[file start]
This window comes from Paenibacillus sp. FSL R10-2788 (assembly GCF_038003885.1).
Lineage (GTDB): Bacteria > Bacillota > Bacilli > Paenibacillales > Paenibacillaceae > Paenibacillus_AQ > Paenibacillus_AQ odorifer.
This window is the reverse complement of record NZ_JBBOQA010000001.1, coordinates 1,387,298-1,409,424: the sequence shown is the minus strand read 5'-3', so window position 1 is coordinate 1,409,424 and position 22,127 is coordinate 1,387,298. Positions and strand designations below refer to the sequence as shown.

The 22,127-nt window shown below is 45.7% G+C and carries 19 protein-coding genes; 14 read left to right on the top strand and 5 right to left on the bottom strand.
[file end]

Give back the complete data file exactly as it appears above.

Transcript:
This window comes from Paenibacillus sp. FSL R10-2788 (assembly GCF_038003885.1).
Lineage (GTDB): Bacteria > Bacillota > Bacilli > Paenibacillales > Paenibacillaceae > Paenibacillus_AQ > Paenibacillus_AQ odorifer.
This window is the reverse complement of record NZ_JBBOQA010000001.1, coordinates 1,387,298-1,409,424: the sequence shown is the minus strand read 5'-3', so window position 1 is coordinate 1,409,424 and position 22,127 is coordinate 1,387,298. Positions and strand designations below refer to the sequence as shown.

The 22,127-nt window shown below is 45.7% G+C and carries 19 protein-coding genes; 14 read left to right on the top strand and 5 right to left on the bottom strand.